It used to be fairly easy to determine if someone was a liberal or a conservative by listening for whether their political statements focused more on rights or responsibilities. Liberals tended to believe in an ever expanding list of rights and conservatives focused on one’s personal responsibility for success or failure.
This litmus test is a bit more confusing today because liberals now believe that government has a responsibility to provide for all of the basic needs of the individual, typically on the taxpayer’s dime, and conservatives are seeking more individual rights—to carry a concealed firearm, to refuse a Covid vaccine, to control the content of their children’s educations—that now turn the old equation somewhat upside down.
Perhaps a more salient measure of one’s relative liberalism or conservatism might be to look at one’s overall faith in government or feelings of patriotism, but both ends of the political spectrum today seem to lack any faith in the wisdom of government and express nearly equal disgust with the current direction of our nation—although for very different reasons.
It instead could be the case that the easiest path to understanding the left-right divide in America today lies with an examination of the same three issues that have bedeviled America politics for the last fifty fractious years: Abortion, Crime, and Race Relations.
The players, the specific issues, and the jargon attached to each are different now, but opinions regarding these three controversies coalesce in a manner that reliably identifies where one stands on the continuum of American political beliefs. Unfortunately, it also seems to be the case that opinions around all three of these issues have hardened and polarized to a degree that is both remarkable and worrisome. The extremism surrounding this unholy trinity of divisive issues now undergirds much of the hatred, suspicion, and anger that now inflames America.
The political middle ground has been erased, and it’s very difficult to see a way forward from where we are today.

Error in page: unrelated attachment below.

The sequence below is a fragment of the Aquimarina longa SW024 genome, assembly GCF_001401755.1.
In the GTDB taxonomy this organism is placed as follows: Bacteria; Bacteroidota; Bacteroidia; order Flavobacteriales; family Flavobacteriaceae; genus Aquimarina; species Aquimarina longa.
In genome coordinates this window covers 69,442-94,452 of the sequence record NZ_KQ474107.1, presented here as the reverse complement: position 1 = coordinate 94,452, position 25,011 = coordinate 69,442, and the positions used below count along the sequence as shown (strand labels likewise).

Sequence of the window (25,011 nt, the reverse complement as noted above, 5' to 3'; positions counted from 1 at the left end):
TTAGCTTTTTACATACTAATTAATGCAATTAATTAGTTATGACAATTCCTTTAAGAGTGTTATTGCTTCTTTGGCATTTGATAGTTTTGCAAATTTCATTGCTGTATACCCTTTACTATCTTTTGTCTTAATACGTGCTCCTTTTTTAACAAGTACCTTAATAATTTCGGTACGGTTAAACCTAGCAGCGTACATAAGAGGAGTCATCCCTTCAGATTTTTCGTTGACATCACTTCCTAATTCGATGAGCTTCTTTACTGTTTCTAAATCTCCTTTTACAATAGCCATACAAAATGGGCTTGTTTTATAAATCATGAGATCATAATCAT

Compromise, conciliation, and courtesy are out of fashion. We today typically discuss the most delicate and personal matters with as much snark and sneer as we can muster because many seem strangely attracted to the caustic blather of the most crude and rude reprobates among us. The manners of the middle school lunchroom now define our national norms of debate and discussion. America is different today—and not in a good way.
For example, whatever the outcome might be regarding the abortion restrictions now being reviewed by the Supreme Court in the case of Dobbs v. Jackson Women’s Health Organization, no one is going to be happy because extremists are, by definition, impossible to satisfy and certain to go on a slashing attack when they don’t get their way. Both those in favor of and against legal abortions will rush to their respective ramparts when the Supreme Court’s decision is announced and launch their ugliest invective, endless fundraising appeals, and a plethora of lawsuits that will again attempt to force our country’s courts to micromanage morality in a manner they are ill-suited to do.
Even worse, our already toxic political discourse will be further poisoned by the demands that all candidates for elective office pledge their loyalties to extremists on either side of the abortion debate, which will preclude the sorts of reasonable compromises that were once both the goal and the lifeblood of our democracy.
And speaking of extremism, it is a crime in and of itself that we cannot have a sane discussion about the startling and scary rise of violent crime in many cities across our nation, one engendering its own epidemic—of fear.